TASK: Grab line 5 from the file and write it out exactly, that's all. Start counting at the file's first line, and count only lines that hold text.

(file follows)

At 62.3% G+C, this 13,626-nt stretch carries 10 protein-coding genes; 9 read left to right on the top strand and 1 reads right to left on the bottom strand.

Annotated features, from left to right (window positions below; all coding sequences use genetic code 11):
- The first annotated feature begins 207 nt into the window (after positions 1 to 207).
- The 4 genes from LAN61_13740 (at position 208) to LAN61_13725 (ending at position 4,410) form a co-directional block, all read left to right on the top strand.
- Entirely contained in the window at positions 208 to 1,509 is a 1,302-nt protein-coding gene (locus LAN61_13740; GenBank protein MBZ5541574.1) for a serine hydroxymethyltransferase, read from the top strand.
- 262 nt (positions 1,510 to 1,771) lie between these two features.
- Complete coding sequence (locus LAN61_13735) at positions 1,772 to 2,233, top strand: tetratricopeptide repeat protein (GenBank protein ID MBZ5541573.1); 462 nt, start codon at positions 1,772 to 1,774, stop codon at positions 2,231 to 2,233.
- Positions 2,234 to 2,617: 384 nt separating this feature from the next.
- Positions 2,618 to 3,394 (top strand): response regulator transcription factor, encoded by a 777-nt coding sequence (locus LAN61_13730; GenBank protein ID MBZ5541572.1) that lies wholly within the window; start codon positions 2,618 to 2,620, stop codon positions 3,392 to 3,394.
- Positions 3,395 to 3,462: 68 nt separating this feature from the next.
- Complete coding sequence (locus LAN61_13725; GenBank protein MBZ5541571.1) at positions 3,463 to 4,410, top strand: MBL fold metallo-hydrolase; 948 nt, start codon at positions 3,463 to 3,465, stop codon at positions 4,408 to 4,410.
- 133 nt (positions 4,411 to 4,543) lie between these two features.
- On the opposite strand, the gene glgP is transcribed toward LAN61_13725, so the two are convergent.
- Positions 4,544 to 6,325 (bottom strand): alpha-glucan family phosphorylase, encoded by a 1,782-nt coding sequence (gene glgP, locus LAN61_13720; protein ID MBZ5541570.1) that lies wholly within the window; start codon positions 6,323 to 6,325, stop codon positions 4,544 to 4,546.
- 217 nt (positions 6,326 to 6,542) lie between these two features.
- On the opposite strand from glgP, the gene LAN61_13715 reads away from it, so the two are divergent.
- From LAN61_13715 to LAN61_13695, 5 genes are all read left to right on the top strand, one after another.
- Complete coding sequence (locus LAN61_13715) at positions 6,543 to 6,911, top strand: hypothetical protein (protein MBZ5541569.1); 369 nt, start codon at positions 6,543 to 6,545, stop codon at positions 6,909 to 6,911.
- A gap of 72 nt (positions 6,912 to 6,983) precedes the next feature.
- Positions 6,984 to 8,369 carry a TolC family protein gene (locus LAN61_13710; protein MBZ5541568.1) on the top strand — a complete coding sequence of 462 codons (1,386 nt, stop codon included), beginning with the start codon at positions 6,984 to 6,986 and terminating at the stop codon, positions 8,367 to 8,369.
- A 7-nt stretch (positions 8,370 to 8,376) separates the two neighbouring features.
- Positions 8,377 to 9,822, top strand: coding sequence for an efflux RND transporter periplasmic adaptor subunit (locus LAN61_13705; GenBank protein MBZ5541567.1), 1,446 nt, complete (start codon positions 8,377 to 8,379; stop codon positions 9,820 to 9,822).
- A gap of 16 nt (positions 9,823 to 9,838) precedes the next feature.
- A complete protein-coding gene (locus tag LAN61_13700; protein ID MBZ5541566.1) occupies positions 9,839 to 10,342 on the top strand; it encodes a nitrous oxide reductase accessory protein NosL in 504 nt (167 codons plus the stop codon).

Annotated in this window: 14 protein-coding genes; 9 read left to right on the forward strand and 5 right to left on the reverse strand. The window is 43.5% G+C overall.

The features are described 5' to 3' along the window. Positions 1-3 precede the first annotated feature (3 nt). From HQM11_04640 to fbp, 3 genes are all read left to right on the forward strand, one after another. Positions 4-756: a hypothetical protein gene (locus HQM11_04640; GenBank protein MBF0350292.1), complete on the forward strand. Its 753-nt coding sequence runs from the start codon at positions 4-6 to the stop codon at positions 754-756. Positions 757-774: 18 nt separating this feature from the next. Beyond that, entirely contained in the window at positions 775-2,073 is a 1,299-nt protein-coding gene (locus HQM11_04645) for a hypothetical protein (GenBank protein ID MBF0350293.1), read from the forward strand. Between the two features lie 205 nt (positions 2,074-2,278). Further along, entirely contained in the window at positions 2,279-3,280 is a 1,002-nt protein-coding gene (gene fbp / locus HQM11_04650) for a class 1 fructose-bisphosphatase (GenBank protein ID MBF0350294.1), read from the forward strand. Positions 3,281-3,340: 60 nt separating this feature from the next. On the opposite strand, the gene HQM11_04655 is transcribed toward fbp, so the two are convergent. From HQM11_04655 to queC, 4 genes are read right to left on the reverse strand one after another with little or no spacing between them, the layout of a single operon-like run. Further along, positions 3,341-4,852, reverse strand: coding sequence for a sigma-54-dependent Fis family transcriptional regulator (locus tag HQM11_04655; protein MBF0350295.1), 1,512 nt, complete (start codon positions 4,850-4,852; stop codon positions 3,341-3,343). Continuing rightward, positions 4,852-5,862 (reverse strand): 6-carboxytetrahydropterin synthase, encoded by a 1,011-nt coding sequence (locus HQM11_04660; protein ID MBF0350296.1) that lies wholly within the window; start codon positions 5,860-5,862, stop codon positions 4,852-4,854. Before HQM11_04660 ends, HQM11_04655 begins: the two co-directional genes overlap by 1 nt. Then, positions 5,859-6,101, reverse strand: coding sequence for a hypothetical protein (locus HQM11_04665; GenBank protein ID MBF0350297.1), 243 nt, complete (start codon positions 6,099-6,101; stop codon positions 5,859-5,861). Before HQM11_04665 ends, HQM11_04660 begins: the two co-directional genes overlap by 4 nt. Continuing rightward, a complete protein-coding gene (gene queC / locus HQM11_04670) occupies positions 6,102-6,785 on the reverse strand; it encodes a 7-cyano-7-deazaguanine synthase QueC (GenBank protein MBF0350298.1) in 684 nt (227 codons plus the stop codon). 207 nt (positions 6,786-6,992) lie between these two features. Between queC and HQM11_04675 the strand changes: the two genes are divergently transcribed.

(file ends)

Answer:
- Entirely contained in the window at positions 208 to 1,509 is a 1,302-nt protein-coding gene (locus LAN61_13740; GenBank protein MBZ5541574.1) for a serine hydroxymethyltransferase, read from the top strand.